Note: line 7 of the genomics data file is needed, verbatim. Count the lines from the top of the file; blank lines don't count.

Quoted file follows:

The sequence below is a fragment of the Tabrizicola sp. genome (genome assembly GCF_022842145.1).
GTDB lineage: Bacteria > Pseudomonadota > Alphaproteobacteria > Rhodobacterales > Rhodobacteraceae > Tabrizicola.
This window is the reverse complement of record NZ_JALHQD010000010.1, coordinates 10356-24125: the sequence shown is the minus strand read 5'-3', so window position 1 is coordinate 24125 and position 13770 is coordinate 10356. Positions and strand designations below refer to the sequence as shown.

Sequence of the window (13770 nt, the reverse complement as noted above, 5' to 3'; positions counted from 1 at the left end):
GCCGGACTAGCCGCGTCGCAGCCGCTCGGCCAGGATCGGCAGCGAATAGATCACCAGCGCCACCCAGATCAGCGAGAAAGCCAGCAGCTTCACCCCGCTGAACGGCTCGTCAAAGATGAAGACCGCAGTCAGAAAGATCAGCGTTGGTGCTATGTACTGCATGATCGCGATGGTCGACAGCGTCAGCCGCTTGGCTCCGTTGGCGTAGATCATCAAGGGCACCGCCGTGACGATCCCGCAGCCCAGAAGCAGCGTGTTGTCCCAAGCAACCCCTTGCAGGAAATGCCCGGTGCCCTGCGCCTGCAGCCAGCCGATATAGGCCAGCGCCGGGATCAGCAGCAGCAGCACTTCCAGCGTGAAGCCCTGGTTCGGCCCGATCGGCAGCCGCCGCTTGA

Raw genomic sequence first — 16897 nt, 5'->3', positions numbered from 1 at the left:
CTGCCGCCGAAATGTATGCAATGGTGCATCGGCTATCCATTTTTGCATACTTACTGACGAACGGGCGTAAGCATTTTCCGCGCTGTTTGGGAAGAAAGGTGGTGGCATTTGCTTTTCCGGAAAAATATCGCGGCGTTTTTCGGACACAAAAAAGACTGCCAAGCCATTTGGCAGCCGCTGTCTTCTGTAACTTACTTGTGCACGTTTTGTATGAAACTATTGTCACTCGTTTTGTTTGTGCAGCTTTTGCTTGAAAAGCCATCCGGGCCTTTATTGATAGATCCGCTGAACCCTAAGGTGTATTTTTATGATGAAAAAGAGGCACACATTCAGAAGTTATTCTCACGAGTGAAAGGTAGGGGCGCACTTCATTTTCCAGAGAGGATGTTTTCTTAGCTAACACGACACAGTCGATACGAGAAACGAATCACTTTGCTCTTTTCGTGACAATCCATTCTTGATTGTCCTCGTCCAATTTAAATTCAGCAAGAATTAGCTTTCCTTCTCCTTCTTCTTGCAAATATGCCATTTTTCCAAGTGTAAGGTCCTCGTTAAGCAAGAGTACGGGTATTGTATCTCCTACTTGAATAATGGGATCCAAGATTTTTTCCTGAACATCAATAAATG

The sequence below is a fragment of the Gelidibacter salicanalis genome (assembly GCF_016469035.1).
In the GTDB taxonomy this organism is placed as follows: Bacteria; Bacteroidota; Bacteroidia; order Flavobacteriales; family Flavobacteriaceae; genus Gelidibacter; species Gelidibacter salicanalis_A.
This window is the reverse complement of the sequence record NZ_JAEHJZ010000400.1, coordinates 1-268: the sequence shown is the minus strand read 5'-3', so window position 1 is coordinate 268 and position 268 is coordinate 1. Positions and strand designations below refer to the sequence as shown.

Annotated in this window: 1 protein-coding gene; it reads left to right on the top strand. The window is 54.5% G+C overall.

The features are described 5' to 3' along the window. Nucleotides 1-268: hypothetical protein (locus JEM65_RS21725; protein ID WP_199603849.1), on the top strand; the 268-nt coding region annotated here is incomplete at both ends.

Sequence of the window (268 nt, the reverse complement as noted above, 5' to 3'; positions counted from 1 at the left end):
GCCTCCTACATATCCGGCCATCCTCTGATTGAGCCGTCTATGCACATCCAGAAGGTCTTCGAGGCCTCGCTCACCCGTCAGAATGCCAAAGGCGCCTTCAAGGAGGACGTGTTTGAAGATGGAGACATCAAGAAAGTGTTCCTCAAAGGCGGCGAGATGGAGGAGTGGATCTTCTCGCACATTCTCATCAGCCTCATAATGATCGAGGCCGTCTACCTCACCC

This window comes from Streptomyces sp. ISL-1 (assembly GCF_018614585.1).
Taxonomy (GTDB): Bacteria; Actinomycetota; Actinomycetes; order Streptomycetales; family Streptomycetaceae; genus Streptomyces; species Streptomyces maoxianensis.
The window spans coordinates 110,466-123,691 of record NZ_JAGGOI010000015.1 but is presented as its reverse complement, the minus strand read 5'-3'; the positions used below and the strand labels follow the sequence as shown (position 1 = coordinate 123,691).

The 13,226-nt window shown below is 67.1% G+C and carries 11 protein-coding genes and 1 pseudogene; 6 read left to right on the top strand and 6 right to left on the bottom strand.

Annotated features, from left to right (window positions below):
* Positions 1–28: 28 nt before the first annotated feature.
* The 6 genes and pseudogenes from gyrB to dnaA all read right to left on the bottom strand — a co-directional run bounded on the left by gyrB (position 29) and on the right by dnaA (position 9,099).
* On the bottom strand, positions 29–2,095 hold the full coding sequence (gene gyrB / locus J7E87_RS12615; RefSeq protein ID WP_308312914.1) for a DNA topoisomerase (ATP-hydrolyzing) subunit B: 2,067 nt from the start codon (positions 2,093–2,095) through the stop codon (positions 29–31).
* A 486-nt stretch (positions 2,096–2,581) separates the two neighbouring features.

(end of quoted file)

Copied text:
CTGCCGCCGAAATGTATGCAATGGTGCATCGGCTATCCATTTTTGCATACTTACTGACGAACGGGCGTAAGCATTTTCCGCGCTGTTTGGGAAGAAAGGTGGTGGCATTTGCTTTTCCGGAAAAATATCGCGGCGTTTTTCGGACACAAAAAAGACTGCCAAGCCATTTGGCAGCCGCTGTCTTCTGTAACTTACTTGTGCACGTTTTGTATGAAACTATTGTCACTCGTTTTGTTTGTGCAGCTTTTGCTTGAAAAGCCATCCGGGCCTTTATTGATAGATCCGCTGAACCCTAAGGTGTATTTTTATGATGAAAAAGAGGCACACATTCAGAAGTTATTCTCACGAGTGAAAGGTAGGGGCGCACTTCATTTTCCAGAGAGGATGTTTTCTTAGCTAACACGACACAGTCGATACGAGAAACGAATCACTTTGCTCTTTTCGTGACAATCCATTCTTGATTGTCCTCGTCCAATTTAAATTCAGCAAGAATTAGCTTTCCTTCTCCTTCTTCTTGCAAATATGCCATTTTTCCAAGTGTAAGGTCCTCGTTAAGCAAGAGTACGGGTATTGTATCTCCTACTTGAATAATGGGATCCAAGATTTTTTCCTGAACATCAATAAATG